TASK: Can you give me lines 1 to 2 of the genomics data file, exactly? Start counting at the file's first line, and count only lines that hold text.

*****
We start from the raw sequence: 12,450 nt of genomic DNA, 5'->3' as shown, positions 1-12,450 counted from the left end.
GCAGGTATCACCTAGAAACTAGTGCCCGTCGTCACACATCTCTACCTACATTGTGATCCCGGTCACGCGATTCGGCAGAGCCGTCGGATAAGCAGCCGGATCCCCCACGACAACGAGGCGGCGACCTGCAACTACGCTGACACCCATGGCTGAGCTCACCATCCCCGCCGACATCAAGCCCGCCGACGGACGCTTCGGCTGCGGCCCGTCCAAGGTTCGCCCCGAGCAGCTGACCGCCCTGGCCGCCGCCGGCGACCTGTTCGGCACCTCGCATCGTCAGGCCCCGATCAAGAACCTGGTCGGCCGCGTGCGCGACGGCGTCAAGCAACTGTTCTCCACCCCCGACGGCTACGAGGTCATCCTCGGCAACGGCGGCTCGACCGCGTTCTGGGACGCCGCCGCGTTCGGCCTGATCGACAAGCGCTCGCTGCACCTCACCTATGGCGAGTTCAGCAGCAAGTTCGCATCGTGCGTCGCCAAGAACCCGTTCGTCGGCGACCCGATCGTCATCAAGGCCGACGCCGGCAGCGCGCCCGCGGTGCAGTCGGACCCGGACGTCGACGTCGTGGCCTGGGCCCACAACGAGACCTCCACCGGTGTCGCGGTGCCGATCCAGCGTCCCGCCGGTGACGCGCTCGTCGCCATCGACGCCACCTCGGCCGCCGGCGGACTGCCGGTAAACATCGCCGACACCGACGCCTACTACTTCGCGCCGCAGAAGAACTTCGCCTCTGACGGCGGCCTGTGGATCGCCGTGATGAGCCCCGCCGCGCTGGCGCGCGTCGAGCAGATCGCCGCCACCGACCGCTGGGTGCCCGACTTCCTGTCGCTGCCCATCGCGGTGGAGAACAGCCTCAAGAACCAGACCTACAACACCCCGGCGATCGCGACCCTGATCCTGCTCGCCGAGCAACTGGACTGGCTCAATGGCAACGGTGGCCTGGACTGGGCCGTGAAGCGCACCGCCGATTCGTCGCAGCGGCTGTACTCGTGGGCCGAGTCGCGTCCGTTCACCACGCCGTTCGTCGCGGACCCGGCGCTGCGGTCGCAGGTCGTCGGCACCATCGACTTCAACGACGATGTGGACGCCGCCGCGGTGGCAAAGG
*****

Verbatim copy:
We start from the raw sequence: 12,450 nt of genomic DNA, 5'->3' as shown, positions 1-12,450 counted from the left end.
GCAGGTATCACCTAGAAACTAGTGCCCGTCGTCACACATCTCTACCTACATTGTGATCCCGGTCACGCGATTCGGCAGAGCCGTCGGATAAGCAGCCGGATCCCCCACGACAACGAGGCGGCGACCTGCAACTACGCTGACACCCATGGCTGAGCTCACCATCCCCGCCGACATCAAGCCCGCCGACGGACGCTTCGGCTGCGGCCCGTCCAAGGTTCGCCCCGAGCAGCTGACCGCCCTGGCCGCCGCCGGCGACCTGTTCGGCACCTCGCATCGTCAGGCCCCGATCAAGAACCTGGTCGGCCGCGTGCGCGACGGCGTCAAGCAACTGTTCTCCACCCCCGACGGCTACGAGGTCATCCTCGGCAACGGCGGCTCGACCGCGTTCTGGGACGCCGCCGCGTTCGGCCTGATCGACAAGCGCTCGCTGCACCTCACCTATGGCGAGTTCAGCAGCAAGTTCGCATCGTGCGTCGCCAAGAACCCGTTCGTCGGCGACCCGATCGTCATCAAGGCCGACGCCGGCAGCGCGCCCGCGGTGCAGTCGGACCCGGACGTCGACGTCGTGGCCTGGGCCCACAACGAGACCTCCACCGGTGTCGCGGTGCCGATCCAGCGTCCCGCCGGTGACGCGCTCGTCGCCATCGACGCCACCTCGGCCGCCGGCGGACTGCCGGTAAACATCGCCGACACCGACGCCTACTACTTCGCGCCGCAGAAGAACTTCGCCTCTGACGGCGGCCTGTGGATCGCCGTGATGAGCCCCGCCGCGCTGGCGCGCGTCGAGCAGATCGCCGCCACCGACCGCTGGGTGCCCGACTTCCTGTCGCTGCCCATCGCGGTGGAGAACAGCCTCAAGAACCAGACCTACAACACCCCGGCGATCGCGACCCTGATCCTGCTCGCCGAGCAACTGGACTGGCTCAATGGCAACGGTGGCCTGGACTGGGCCGTGAAGCGCACCGCCGATTCGTCGCAGCGGCTGTACTCGTGGGCCGAGTCGCGTCCGTTCACCACGCCGTTCGTCGCGGACCCGGCGCTGCGGTCGCAGGTCGTCGGCACCATCGACTTCAACGACGATGTGGACGCCGCCGCGGTGGCAAAGG